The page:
The wing spar was separated from the fuselage. The forward section of the left wing was separated from the remainder of the wing and fragmented. The wingtip was impact-separated. The left aileron remained attached to the wing at its inboard attach point. The flap remained attached to the left wing.

The empennage was separated from the fuselage. The left stabilator remained attached to the empennage, and the right stabilator was partially separated. The rudder remained attached to the vertical stabilizer via the control cables.

The right wing remained attached to the carry-through spar. The outboard forward section of the right wing was impact-separated and fragmented, and the right wingtip was impact-separated. The right aileron remained attached to the wing at the inboard attach point, and the right flap remained attached at all attach points.

The left main landing gear remained attached to the fuselage; however, that section of the fuselage was separated from the cabin area. The left tire was impact-separated from the left main landing gear. The right main landing gear was impact-separated and the right tire remained attached. The nose landing gear remained attached to the engine mounts.

The propeller remained attached to the engine. All three blades were fractured about midspan from the propeller hub. The propeller was rotated by hand, and thumb compression was confirmed on all cylinders. The Nos. 1 and 3 top spark plugs and the Nos. 2 and 4 bottom spark plugs were removed; they were wet, light grey in color, and exhibited normal wear. The rocker box covers were removed, and crankshaft and valve train continuity was confirmed throughout the engine.

The right carburetor was impact-separated and not recovered. The left carburetor was disassembled and no anomalies were noted. The butterfly valve operated without anomaly. An odor similar to 100LL aviation fuel was noted in the carburetor. The carburetor gasket displayed no anomalies.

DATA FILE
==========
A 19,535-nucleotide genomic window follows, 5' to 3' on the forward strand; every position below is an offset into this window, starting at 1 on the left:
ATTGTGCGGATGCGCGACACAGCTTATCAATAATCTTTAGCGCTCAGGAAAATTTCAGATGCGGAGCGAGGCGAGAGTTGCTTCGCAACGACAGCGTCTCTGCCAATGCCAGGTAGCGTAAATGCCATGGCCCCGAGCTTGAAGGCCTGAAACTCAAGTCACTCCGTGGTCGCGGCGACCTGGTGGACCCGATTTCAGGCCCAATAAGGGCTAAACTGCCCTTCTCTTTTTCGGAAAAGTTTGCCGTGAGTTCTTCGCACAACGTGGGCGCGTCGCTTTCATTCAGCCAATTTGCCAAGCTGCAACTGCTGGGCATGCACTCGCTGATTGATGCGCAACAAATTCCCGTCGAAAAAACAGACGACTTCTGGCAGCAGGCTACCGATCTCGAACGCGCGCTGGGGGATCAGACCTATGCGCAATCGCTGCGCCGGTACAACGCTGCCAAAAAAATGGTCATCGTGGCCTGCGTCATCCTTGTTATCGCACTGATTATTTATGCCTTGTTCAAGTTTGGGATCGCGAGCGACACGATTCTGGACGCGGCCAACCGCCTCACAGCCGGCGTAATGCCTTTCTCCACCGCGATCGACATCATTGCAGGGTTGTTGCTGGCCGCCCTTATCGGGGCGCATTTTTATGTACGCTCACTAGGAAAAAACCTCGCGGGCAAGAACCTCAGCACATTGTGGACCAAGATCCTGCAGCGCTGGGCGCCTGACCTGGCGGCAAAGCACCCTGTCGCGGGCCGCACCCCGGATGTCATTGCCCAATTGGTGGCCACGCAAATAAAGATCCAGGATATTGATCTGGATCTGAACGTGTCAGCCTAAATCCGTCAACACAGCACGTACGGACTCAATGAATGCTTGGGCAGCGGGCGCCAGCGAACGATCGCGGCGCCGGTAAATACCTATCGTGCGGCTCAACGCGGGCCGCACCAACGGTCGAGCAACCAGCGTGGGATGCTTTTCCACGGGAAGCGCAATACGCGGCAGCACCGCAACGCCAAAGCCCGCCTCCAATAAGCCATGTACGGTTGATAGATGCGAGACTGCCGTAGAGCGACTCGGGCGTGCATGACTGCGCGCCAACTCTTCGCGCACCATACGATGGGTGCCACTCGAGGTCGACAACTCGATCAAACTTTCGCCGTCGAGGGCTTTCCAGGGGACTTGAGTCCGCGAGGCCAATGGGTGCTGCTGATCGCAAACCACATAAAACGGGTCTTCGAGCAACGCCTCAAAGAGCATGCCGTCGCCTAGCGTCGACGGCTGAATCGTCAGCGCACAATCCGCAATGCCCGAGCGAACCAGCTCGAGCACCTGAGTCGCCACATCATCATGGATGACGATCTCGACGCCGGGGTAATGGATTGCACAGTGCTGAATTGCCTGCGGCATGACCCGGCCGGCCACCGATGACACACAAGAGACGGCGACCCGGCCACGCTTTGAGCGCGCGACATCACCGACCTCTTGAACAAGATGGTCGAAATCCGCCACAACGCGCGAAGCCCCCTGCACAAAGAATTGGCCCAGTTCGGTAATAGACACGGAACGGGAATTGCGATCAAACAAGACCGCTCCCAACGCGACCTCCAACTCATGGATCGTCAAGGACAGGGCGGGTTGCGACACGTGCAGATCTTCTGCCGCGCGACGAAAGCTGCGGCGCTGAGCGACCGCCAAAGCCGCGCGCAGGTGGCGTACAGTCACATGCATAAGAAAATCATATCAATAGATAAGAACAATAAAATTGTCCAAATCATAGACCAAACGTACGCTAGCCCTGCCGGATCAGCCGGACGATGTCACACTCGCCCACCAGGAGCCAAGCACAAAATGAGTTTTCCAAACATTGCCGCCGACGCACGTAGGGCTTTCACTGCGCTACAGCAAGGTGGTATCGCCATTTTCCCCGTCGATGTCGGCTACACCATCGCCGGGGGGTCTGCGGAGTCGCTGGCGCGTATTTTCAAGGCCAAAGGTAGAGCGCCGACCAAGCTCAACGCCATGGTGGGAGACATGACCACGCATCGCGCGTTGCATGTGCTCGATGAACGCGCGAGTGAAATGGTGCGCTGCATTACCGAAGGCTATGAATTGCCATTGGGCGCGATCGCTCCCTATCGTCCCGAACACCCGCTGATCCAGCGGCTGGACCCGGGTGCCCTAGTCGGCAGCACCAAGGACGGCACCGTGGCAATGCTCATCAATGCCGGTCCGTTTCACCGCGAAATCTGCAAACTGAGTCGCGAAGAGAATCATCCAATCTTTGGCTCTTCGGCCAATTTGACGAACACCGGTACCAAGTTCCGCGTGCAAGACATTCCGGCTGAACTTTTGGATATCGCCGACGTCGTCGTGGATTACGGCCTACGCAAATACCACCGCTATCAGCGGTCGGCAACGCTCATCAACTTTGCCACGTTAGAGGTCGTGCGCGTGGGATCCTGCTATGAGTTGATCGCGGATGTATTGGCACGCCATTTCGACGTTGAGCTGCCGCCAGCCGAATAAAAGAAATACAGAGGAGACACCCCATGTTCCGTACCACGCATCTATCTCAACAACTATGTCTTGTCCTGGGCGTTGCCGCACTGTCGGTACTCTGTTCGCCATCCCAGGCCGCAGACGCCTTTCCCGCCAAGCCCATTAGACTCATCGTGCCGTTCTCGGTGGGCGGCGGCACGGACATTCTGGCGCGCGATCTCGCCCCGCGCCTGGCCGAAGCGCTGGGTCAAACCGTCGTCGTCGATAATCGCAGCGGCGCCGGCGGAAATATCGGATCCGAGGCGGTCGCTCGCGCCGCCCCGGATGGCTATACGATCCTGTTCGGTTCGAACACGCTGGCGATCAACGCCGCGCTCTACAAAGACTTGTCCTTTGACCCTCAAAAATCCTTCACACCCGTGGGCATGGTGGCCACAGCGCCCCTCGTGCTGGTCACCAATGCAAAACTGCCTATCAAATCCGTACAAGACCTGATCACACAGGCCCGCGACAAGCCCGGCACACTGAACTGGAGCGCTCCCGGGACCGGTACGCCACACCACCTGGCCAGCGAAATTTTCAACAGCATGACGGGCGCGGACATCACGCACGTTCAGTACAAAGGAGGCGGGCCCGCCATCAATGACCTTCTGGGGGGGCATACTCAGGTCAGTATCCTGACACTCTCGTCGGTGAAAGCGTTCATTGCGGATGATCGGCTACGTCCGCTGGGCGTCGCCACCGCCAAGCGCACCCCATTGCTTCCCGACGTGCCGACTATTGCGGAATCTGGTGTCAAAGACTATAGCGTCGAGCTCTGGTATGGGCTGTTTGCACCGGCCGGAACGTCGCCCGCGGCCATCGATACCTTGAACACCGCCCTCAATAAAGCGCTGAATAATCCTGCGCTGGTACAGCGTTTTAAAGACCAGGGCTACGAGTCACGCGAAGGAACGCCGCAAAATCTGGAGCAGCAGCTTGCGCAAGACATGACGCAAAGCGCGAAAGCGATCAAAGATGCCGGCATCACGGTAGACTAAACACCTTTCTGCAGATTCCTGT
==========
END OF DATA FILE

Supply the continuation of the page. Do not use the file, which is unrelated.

The engine ignition harness remained attached to the engine. All of the engine harness leads were present; however, some of the harness leads were impact-separated from their associated spark plugs.

The ballistic recovery system parachute was recovered. The parachute was separated from the airplane and was partially deployed, and the rocket motor was discharged. The ballistic recovery system handle was not recovered from the water.

MEDICAL AND PATHOLOGICAL INFORMATION

The Office the Chief Medical Examiner for the City of New York, Queens, New York, performed the autopsy on the pilot. The autopsy report indicated that the pilot died as a result of multiple blunt injuries.

The FAA Bioaeronautical Sciences Research Laboratory, Oklahoma City, Oklahoma, performed toxicological testing of the pilot. Fluid and tissue specimens from the pilot tested negative for carbon monoxide and carbon dioxide. Hydroxyzine, an antihistamine, was detected in liver; however, it was not detected in blood.

ADDITIONAL INFORMATION

Spatial Disorientation

The FAA's Pilot's Handbook of Aeronautical Knowledge contained guidance that stated that, "Under normal flight conditions, when there is a visual reference to the horizon and ground, the sensory system in the inner ear helps to identify the pitch, roll, and yaw movements of the airplane. When visual contact with the horizon is lost, the vestibular system becomes unreliable. Without visual references outside the airplane, there are many situations where combinations of normal motions and forces can create convincing illusions that are difficult to overcome."

The Handbook also advised, "unless a pilot has many hours of training in instrument flight, flight in reduced visibility or at night when the horizon is not visible should be avoided."